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( Originally Published 1920 )
It has been claimed that the Foxhound is the most perfect member of his race, and that no dog equals him in beauty of conformation, nose, and courage. However that may be, more time and money have been spent upon them than on any other breed.
The Foxhound is said to be the result of a cross between the Bloodhound and the Greyhound. They have been recognized as a distinct breed, however, for nearly three centuries. At the present time in this country there are two distinct types of Foxhounds-the American and the English. The English hound is larger and heavier-boned than his American cousin. English breeders have established a high standard of excellence as to size, conformation, general symmetry, beauty of form and style, but this has been done at the expense of nose, speed, endurance, and fox sense.
The English hound is more satisfactory to hunt clubs in the East, where the majority hunt to ride, for English dogs are better trained and broken, more evenly matched as to speed, and not fast enough to get away from the rider. They also present a more pleasing appearance to the eye.
The American hound is descended from hounds brought to this country in pre-Revolutionary days by the sport-loving gentry of Virginia, Maryland, and Carolina, who bred them on purely utilitarian lines, and succeeded in producing a family of dogs which admirably filled the purpose for which they were desired, and which are now scattered all over the United States.
The American hound lacks the uniform size and the regular markings of the English hound. They are lighter in bone and muscle, but far excel them in brains and fox sense. Their noses are keener, and they will strike out boldly and search the likely place for the fox, and will then drive them faster and harder and give tongue with sweeter voices than their English rivals.
Snipiness, coarse skull, cow hocks, flat sides, unstraight forelegs, and open feet are unpardonable faults in a Foxhound.
The chief points to look for in the selection of Foxhound puppies at from two to four months old and after, are: A long, level head, big nostrils, square muzzle, great bone, deep chest, short back. The American Foxhound standard and value of points:
HEAD.-The skull should be fairly long, slightly domed at the occiput, with cranium broad and full. EARS.-Ears set on moderately low, long, reaching, when drawn out, nearly, if not quite, to the end of the nose; fine in texture, fairly broad, with almost entire absence of erectile power, setting close to the head, with the forward edge slightly inturned to the cheek; rounded at tip.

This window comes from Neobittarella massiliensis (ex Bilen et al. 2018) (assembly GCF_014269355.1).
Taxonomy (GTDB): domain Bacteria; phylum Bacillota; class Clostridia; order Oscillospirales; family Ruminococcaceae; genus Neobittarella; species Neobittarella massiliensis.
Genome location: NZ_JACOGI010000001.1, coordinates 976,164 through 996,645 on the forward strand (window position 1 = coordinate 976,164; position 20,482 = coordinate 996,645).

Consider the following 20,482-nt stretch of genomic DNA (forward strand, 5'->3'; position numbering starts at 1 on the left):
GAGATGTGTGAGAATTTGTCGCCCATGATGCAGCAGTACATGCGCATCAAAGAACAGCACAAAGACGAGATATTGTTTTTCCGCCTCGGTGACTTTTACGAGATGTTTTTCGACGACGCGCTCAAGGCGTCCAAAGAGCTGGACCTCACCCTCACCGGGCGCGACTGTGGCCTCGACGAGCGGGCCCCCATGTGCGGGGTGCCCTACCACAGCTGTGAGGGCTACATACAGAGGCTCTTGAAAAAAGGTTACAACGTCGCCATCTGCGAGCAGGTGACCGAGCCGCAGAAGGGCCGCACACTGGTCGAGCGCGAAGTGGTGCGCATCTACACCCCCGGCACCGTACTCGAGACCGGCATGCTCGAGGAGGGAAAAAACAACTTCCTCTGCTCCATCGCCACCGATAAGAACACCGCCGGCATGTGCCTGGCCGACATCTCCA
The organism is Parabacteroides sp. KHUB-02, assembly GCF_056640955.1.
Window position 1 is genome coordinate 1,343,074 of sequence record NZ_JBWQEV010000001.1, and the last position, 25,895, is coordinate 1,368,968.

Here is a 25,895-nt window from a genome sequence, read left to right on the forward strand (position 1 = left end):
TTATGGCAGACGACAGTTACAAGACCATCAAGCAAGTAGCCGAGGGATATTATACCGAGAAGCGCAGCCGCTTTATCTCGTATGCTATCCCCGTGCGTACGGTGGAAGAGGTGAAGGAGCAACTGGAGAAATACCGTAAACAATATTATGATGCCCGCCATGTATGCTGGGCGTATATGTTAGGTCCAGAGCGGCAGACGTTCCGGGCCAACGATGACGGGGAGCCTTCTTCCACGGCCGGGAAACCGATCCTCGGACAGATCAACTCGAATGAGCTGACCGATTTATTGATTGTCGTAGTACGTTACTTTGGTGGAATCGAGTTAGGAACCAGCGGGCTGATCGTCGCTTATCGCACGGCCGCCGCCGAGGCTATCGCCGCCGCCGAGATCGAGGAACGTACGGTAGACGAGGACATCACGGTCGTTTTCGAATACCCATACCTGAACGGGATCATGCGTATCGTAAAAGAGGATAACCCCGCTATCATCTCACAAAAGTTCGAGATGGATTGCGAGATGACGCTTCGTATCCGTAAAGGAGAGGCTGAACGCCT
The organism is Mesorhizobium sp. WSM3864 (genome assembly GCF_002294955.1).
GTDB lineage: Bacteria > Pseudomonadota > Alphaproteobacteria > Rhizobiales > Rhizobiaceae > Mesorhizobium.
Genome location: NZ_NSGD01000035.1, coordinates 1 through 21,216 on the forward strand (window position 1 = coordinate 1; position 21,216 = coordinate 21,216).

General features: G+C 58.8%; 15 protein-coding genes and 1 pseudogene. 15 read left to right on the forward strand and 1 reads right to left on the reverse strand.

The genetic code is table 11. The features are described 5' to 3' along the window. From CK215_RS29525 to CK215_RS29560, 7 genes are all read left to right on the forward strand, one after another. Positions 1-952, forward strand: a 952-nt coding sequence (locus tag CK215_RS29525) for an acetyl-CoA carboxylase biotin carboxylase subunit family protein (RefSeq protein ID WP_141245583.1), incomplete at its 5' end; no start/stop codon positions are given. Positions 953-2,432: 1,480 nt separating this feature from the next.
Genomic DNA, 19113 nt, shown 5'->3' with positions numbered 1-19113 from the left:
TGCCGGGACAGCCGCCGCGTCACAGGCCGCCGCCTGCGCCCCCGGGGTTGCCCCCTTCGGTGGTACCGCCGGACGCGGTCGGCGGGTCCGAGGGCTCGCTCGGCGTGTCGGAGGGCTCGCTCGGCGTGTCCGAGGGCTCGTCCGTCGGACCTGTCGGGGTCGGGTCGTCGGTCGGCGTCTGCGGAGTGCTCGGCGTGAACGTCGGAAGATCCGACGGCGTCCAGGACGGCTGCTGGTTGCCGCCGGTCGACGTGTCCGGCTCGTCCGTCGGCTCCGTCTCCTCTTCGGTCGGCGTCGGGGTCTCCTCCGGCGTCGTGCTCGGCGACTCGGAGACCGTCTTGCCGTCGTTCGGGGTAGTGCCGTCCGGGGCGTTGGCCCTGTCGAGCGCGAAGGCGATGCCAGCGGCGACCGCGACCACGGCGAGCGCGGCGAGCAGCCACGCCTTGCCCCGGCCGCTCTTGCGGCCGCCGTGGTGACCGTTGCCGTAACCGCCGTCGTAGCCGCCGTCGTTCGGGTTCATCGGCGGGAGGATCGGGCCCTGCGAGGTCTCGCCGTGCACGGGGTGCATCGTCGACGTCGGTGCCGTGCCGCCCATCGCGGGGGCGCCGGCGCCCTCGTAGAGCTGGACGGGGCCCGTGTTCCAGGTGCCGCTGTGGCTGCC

EYES.-Eyes large, set well apart, soft and houndlike; expression gentle and pleading; of a brown or hazel color.
MUZZLE.-Muzzle of fair length, straight and square cut, the stop moderately defined. Jaws.--Level; lips free from flews; nostrils large and open.
DEFECTS.-A very flat skull, narrow across the top; excess of dome; eyes small, sharp, and terrierlike, or prominent and protruding; muzzle long and snipy, cut away decidedly below the eyes, or very short. Roman nosed or upturned, giving a dishface expression. Ears short, set on high, or with a tendency to rise above the point of origin.
BODY, NECK, AND THROAT.-Neck rising free and light from the shoulders, strong in substance, yet not loaded, of medium length. The throat clean and free from folds of shin; a slight wrinkle below the angle of the jaw, however, may be allowable.
DEFECTS.-A thick, short, cloddy neck, carried on a line with the top of the shoulders. Throat showing dewlap and folds of skin to a degree termed "throatiness."
SHOULDERS, CHEST, AND RIBS.-Shoulders sloping, clean, muscular, not heavy or loaded, conveying the idea of freedom of action with activity and strength. Chest should be deep for lung space, narrower in proportion to depth than the English hound, 28 inches in a 23-inch hound being good. Well sprung ribs; back ribs should extend well back; a three-inch flank allowing springiness.
DEFECTS.-Straight, upright shoulders; chest proportionately wide or with lack of depth; flat ribs.
BACK AND LOIN.-Back moderately long, muscular, and strong. Loin broad and slightly arched. DEFECTS.-Very long or swayed or roached back; flat, narrow loin.
FORELEGS AND FEET-FORELEGS.-Straight, with fair amount of bone; pasterns short and straight. FEET.-Fox-like; pad full and hard; well arched toes; strong nails.
DEFECTS.-Out at elbows; knees knuckled over forward or bent backward. Forelegs crooked. Feet long, open, or spreading.
HIPS, THIGHS, HINDLEGS, AND FEET-HIPS AND THIGHS.-Strong and well muscled, giving abundance of propelling power; stifles strong and well let down; hocks firm, symmetrical, and moderately bent; feet close and firm.
DEFECTS.-A long tail; teapot curve or inclined forward from propelling power; open feet. TAIL.-Set moderately high; carried gaily, with slight curve, but not turned forward over the back. It should have a good brush.
DEFECTS.-A long tail; teapot curve or inclined forward from the root; rat tail with absence of brush.
COAT.-A close, hard, hound coat of medium length. DEFECTS.-A short, thin coat or of a soft quality. HEIGHT.-Dogs should not be under twenty-one nor over twenty-four inches; bitches should not be under twenty nor over twenty-three inches, measured across the back at the point of the withers, the dog standing in a natural position with his feet well under him.
COLOR.-Any true hound color.
GENERAL APPEARANCE.-A typical hound, solid and strong, with the wear-and-tear look of the dog that can last in the chase and follow his quarry to the death.
VALUE OF POINTS.-Skull, 5; ears, 10; eyes, 5; muzzle, 5; neck, 5; chest and shoulders, 15; back, loins and ribs, 15; forelegs, 10; hips, thighs, and hindlegs, 10; feet, 10; coat, 5; stern, 5; Total, 100.